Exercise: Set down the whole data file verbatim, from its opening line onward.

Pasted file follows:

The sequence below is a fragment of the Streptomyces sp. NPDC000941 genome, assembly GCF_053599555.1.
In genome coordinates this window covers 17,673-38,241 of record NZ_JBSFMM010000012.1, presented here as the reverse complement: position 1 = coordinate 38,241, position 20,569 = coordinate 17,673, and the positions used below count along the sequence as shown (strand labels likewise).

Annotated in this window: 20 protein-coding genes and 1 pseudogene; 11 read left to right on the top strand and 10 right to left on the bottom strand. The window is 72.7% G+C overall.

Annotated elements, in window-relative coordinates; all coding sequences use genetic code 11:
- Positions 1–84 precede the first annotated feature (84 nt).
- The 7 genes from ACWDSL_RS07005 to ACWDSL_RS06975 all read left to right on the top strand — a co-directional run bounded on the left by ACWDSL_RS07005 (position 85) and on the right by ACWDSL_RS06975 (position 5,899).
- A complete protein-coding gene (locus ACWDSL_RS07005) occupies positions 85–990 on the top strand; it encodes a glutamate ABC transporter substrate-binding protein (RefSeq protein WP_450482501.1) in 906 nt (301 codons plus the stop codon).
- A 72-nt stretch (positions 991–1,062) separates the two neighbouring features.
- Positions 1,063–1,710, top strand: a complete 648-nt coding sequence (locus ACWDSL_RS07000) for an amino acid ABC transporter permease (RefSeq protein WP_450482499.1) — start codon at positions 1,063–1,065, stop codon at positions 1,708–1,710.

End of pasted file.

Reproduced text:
The sequence below is a fragment of the Streptomyces sp. NPDC000941 genome, assembly GCF_053599555.1.
In genome coordinates this window covers 17,673-38,241 of record NZ_JBSFMM010000012.1, presented here as the reverse complement: position 1 = coordinate 38,241, position 20,569 = coordinate 17,673, and the positions used below count along the sequence as shown (strand labels likewise).

Annotated in this window: 20 protein-coding genes and 1 pseudogene; 11 read left to right on the top strand and 10 right to left on the bottom strand. The window is 72.7% G+C overall.

Annotated elements, in window-relative coordinates; all coding sequences use genetic code 11:
- Positions 1–84 precede the first annotated feature (84 nt).
- The 7 genes from ACWDSL_RS07005 to ACWDSL_RS06975 all read left to right on the top strand — a co-directional run bounded on the left by ACWDSL_RS07005 (position 85) and on the right by ACWDSL_RS06975 (position 5,899).
- A complete protein-coding gene (locus ACWDSL_RS07005) occupies positions 85–990 on the top strand; it encodes a glutamate ABC transporter substrate-binding protein (RefSeq protein WP_450482501.1) in 906 nt (301 codons plus the stop codon).
- A 72-nt stretch (positions 991–1,062) separates the two neighbouring features.
- Positions 1,063–1,710, top strand: a complete 648-nt coding sequence (locus ACWDSL_RS07000) for an amino acid ABC transporter permease (RefSeq protein WP_450482499.1) — start codon at positions 1,063–1,065, stop codon at positions 1,708–1,710.